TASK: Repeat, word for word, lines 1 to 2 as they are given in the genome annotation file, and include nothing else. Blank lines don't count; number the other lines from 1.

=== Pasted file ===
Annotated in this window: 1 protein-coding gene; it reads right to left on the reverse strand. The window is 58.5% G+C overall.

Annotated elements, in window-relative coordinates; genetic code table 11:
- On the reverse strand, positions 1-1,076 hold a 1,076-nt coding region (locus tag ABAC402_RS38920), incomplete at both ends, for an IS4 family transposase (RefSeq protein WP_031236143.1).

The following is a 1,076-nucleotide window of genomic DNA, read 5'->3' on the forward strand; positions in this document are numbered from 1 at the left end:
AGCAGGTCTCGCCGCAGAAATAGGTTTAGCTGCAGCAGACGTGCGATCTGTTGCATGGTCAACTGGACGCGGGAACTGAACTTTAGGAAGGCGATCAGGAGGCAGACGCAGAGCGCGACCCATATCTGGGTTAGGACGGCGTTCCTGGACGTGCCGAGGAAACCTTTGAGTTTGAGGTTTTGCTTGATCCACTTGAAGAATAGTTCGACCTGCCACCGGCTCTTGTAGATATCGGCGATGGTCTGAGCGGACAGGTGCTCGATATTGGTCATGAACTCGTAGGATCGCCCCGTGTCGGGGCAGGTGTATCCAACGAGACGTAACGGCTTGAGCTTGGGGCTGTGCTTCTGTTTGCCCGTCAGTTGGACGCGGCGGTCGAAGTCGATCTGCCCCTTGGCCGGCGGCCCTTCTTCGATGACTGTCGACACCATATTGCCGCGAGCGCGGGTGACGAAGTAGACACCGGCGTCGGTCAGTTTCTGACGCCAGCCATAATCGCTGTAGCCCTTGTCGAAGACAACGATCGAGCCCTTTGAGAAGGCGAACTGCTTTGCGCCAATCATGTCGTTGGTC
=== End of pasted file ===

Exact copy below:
Annotated in this window: 1 protein-coding gene; it reads right to left on the reverse strand. The window is 58.5% G+C overall.

Annotated elements, in window-relative coordinates; genetic code table 11: